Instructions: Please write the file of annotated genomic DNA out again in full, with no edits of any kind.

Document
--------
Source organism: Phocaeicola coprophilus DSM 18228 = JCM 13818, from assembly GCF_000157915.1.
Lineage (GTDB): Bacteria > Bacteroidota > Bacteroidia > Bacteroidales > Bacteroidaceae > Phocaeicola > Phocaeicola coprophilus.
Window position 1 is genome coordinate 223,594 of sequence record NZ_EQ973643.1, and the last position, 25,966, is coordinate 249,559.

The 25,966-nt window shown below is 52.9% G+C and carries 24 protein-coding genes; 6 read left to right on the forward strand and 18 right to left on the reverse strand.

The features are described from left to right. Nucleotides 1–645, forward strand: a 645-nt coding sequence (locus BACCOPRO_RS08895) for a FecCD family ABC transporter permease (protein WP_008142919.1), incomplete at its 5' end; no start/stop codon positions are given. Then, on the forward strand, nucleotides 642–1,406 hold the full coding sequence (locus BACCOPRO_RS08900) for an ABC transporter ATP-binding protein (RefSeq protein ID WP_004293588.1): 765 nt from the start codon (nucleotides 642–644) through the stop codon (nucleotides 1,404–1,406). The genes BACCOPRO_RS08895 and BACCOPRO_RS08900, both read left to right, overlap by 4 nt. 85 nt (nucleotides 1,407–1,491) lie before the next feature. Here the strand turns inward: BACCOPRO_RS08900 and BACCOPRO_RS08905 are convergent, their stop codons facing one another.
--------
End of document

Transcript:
Source organism: Phocaeicola coprophilus DSM 18228 = JCM 13818, from assembly GCF_000157915.1.
Lineage (GTDB): Bacteria > Bacteroidota > Bacteroidia > Bacteroidales > Bacteroidaceae > Phocaeicola > Phocaeicola coprophilus.
Window position 1 is genome coordinate 223,594 of sequence record NZ_EQ973643.1, and the last position, 25,966, is coordinate 249,559.

The 25,966-nt window shown below is 52.9% G+C and carries 24 protein-coding genes; 6 read left to right on the forward strand and 18 right to left on the reverse strand.

The features are described from left to right. Nucleotides 1–645, forward strand: a 645-nt coding sequence (locus BACCOPRO_RS08895) for a FecCD family ABC transporter permease (protein WP_008142919.1), incomplete at its 5' end; no start/stop codon positions are given. Then, on the forward strand, nucleotides 642–1,406 hold the full coding sequence (locus BACCOPRO_RS08900) for an ABC transporter ATP-binding protein (RefSeq protein ID WP_004293588.1): 765 nt from the start codon (nucleotides 642–644) through the stop codon (nucleotides 1,404–1,406). The genes BACCOPRO_RS08895 and BACCOPRO_RS08900, both read left to right, overlap by 4 nt. 85 nt (nucleotides 1,407–1,491) lie before the next feature. Here the strand turns inward: BACCOPRO_RS08900 and BACCOPRO_RS08905 are convergent, their stop codons facing one another.